Yes, that is our strategy. We have such agreements, both global and bilateral, in force with 26 countries. We approach this issue strategically and predominantly negotiate with those countries with which we enjoy the greatest technological interaction. Finalizing such an agreement is, however, merely a first step. It is of paramount importance to keep up with an agreement’s actual development and ensure its positive operation in the real-life world. For instance, to verify whether companies really do obtain patents more quickly and easily and, if this is not the case, to determine what is responsible for the malfunctioning of the new arrangements that the agreement intends to put into effect. Sometimes, the practices and peculiarities of other patent offices are not readily understood or appreciated. This is what often makes intensive bilateral exchange absolutely imperative. The getting together of patent offices and mutually analyzing the relevant cases is in itself a fundamental step in the process of better understanding one another.

Question 7—What do you think people in the IP profession most get wrong when they think about IP practice in Austria?

I confess I’m proud whenever I say that the Austrian IP system’s efficiency and professionalism is quite often underestimated, something which can probably be attributed to the small size of the country and its seemingly negligible market size. We have the good fortune to be able to call upon highly qualified professionals of our own, both amongst patent attorneys as within the Patent Office, and we are thus in a position to offer a truly comprehensive examination system. Patent experts are also involved at all levels of the pertinent jurisdiction.

Question 8-- Are there any other aspects of the Austrian Patent Office that you would like to bring to the attention of IPKat readers?

Our Patent Voucher. The Patent Voucher paves the way for start-ups to receive competent advice suited to their particular needs regarding the critical issue of whether their innovations are in principle patentable. This invaluable advice, as well as financing (up to 80 % of the costs involved, i.e. up to 10.000 EUR!), which can be obtained through the Patent Voucher, has immensely increased the accessibility of Austria’s system of intellectual property protection. In doing so, the Patent Voucher has attracted new customers to the Austrian Patent Office and reached Austrian regions with relatively poorly developed R&D sectors.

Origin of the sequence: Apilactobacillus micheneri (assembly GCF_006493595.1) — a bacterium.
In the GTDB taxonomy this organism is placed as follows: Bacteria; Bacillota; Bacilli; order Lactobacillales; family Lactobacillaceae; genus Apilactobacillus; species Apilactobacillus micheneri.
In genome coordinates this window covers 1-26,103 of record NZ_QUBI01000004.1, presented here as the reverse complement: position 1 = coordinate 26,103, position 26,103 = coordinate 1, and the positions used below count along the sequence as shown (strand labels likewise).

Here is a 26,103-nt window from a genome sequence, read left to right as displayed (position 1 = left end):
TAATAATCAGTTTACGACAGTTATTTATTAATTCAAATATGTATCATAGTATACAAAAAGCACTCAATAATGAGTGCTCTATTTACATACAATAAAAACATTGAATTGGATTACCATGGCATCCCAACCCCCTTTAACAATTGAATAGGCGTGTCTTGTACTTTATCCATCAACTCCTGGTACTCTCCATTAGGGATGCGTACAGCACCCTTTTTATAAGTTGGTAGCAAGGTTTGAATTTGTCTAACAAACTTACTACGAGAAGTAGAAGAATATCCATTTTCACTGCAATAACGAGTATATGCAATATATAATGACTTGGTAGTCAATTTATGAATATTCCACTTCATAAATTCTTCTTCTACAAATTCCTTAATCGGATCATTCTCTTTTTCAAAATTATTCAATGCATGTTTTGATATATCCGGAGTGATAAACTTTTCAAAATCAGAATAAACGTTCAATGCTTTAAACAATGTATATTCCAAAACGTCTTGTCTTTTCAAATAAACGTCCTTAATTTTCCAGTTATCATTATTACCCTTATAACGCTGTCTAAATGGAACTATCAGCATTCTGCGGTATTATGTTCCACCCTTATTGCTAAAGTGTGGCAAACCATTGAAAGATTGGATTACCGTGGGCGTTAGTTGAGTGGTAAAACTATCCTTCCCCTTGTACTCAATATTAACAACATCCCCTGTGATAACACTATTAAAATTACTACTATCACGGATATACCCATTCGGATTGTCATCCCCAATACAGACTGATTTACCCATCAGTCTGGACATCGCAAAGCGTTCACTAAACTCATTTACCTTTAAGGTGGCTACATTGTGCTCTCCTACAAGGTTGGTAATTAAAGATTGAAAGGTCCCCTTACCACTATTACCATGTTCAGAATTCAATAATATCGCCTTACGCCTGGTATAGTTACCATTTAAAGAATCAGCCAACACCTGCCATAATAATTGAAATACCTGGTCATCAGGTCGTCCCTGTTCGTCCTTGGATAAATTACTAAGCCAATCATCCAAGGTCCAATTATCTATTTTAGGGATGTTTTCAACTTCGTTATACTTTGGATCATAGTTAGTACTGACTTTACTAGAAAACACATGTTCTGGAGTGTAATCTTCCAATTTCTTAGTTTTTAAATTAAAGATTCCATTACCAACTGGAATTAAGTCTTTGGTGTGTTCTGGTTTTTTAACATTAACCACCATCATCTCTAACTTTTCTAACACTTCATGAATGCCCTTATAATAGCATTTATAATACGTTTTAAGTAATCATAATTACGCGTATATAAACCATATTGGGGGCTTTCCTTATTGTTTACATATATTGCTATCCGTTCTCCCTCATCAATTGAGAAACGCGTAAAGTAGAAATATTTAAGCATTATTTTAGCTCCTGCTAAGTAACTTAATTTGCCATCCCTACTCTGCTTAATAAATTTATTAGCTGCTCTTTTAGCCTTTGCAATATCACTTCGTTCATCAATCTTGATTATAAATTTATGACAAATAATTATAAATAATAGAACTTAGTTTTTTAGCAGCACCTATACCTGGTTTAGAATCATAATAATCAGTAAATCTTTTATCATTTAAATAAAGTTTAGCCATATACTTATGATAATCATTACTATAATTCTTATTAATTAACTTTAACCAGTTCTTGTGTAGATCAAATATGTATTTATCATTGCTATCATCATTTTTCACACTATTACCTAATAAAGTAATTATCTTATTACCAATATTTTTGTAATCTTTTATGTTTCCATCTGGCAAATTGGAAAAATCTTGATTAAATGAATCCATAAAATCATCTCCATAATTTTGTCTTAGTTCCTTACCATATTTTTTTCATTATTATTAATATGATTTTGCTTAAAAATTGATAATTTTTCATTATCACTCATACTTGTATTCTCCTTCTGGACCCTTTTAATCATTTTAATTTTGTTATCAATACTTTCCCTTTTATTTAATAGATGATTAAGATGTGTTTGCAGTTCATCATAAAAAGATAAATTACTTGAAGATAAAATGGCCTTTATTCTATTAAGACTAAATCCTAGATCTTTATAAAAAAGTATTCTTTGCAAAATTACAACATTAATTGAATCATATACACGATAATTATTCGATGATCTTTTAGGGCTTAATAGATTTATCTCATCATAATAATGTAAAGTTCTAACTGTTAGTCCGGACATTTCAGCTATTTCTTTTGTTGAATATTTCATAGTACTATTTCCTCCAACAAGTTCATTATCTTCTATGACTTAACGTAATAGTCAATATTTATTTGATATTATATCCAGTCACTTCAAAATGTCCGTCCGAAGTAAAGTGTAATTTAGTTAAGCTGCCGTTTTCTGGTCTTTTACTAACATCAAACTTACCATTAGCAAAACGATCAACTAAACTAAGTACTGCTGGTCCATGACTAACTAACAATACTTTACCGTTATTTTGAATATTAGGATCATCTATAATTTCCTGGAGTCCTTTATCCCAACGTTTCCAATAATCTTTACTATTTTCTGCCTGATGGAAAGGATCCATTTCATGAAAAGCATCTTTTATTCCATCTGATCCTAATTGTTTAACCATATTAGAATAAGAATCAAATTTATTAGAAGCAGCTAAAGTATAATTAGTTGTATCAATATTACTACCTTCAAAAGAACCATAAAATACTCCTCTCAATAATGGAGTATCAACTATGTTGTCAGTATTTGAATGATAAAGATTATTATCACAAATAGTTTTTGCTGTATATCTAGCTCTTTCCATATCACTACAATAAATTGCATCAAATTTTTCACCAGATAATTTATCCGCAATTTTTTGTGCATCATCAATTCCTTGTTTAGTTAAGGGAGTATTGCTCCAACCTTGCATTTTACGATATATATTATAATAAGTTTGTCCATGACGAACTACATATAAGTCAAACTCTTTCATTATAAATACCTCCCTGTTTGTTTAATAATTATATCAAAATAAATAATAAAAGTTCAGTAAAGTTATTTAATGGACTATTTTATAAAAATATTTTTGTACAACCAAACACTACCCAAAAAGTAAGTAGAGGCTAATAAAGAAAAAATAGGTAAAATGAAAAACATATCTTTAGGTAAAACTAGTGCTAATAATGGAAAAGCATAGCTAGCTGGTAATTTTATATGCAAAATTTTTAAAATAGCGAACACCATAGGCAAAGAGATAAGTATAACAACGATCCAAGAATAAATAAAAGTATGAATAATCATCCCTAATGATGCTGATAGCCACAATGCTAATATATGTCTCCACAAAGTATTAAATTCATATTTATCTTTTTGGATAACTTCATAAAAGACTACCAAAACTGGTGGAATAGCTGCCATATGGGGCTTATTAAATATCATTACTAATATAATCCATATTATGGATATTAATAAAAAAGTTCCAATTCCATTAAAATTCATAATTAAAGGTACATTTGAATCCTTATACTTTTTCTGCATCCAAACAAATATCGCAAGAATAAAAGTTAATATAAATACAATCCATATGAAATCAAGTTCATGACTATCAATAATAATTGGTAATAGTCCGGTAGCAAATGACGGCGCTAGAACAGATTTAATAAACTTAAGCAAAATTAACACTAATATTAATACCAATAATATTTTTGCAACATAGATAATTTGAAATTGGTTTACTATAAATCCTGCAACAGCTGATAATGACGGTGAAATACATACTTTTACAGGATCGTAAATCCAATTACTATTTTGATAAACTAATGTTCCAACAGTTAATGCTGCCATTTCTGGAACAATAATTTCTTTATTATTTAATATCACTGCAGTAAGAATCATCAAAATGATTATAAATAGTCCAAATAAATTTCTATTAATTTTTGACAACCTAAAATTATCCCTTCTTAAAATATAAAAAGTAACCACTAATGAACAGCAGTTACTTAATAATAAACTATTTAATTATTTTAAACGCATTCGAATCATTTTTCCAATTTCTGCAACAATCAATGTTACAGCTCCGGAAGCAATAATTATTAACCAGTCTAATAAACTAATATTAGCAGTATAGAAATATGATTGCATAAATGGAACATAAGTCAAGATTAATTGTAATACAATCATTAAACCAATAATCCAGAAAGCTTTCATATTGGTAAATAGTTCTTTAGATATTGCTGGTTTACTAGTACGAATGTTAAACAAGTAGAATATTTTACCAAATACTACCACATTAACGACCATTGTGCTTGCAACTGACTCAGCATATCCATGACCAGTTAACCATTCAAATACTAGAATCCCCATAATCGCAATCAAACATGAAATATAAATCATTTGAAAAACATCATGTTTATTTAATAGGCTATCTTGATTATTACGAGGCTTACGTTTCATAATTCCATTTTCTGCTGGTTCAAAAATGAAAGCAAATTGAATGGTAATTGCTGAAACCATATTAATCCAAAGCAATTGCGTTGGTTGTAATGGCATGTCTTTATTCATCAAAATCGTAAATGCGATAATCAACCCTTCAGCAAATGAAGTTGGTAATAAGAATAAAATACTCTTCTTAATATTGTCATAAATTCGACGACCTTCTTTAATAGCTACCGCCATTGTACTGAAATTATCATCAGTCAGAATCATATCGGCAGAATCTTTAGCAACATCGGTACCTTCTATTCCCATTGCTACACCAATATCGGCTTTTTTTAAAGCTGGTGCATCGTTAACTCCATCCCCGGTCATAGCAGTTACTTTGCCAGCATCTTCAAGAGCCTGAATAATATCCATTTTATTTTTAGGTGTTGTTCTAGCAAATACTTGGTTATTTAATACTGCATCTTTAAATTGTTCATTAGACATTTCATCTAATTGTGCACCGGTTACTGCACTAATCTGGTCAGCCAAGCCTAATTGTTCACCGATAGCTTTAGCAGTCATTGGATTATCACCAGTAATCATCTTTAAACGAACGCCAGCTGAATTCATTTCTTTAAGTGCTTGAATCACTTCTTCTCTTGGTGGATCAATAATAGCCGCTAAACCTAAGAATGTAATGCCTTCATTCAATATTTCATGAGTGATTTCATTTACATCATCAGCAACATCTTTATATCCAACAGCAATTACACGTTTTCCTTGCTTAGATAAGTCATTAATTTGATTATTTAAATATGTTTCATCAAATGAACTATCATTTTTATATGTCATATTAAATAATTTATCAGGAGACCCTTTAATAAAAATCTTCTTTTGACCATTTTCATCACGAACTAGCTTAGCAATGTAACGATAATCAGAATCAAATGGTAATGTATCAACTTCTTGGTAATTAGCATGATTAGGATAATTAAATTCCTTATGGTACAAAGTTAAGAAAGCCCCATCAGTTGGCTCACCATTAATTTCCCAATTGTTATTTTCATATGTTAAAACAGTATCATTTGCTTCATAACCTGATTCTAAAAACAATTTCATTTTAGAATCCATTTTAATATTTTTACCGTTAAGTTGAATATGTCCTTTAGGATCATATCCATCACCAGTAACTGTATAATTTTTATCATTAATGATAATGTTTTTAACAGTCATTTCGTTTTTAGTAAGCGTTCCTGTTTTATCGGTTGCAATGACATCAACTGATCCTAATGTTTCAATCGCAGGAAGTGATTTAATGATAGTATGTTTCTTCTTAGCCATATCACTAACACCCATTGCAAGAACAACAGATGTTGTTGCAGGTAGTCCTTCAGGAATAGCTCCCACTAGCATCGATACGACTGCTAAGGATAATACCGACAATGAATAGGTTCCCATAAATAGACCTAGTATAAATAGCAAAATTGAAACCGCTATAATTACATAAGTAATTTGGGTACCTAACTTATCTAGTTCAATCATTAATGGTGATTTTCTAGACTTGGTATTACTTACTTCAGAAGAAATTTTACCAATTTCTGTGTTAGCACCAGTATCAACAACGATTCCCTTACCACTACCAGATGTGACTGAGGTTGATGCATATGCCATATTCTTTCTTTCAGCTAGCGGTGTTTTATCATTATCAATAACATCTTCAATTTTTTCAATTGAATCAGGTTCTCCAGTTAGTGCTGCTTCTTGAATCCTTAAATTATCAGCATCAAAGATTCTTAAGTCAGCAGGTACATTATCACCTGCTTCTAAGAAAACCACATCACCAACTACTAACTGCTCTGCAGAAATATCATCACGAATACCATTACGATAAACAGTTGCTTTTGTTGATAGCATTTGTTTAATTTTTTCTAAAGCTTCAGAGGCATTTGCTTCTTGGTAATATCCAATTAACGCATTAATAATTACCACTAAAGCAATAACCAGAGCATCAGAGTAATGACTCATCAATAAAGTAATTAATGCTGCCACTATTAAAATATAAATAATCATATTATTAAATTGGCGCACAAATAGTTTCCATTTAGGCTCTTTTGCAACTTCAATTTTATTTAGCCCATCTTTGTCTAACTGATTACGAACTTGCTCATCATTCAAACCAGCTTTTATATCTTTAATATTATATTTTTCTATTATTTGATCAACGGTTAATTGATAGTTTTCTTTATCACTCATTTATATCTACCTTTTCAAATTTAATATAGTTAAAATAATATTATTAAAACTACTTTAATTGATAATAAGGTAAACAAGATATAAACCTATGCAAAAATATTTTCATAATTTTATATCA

IP in the software domain. The new industrial revolution as well as the Internet of Things entail a preponderance of software in practically all innovations. However, neither Austria, nor Europe more generally, is presently able to provide patent protection for this aspect of an innovation. This is an extremely unsatisfactory situation. In order to rectify this, we’re currently contemplating a Patent Office copyright or software register, which would provide companies with a robust legal instrument enabling them to enforce their rights with a greater chance of success. At least that’s what we’re discussing right now in Austria.

What many patent offices are concerned with is developing into digital offices. We embarked on this digitalization path approximately 10 years ago. Until now, online applications account for 68% of the patent, and 70% of the trademark, applications. This, however, is only one aspect of the Office’s progress respecting digitalization. Currently we’re working on full digitalization of the complete procedure involving trademarks and designs as carried out at our front and back offices. We’re doing this in cooperation with and the support of the EUIPO in Alicante.

On behalf of IPKat, thank you President Karepova.

By Neil Wilkof

Photo on upper right by Husar.

Photo on lower right by Ncsakany, who has released it to the public domain.

Special interview with Mariana Karepova, the President of the Austrian Patent Office Special interview with Mariana Karepova, the President of the Austrian Patent Office Reviewed by Neil Wilkof on Friday, October 19, 2018 Rating: 5

1 comment:

Kant said...

I would have asked the question as to when they are proposing signing up to the London Agreement.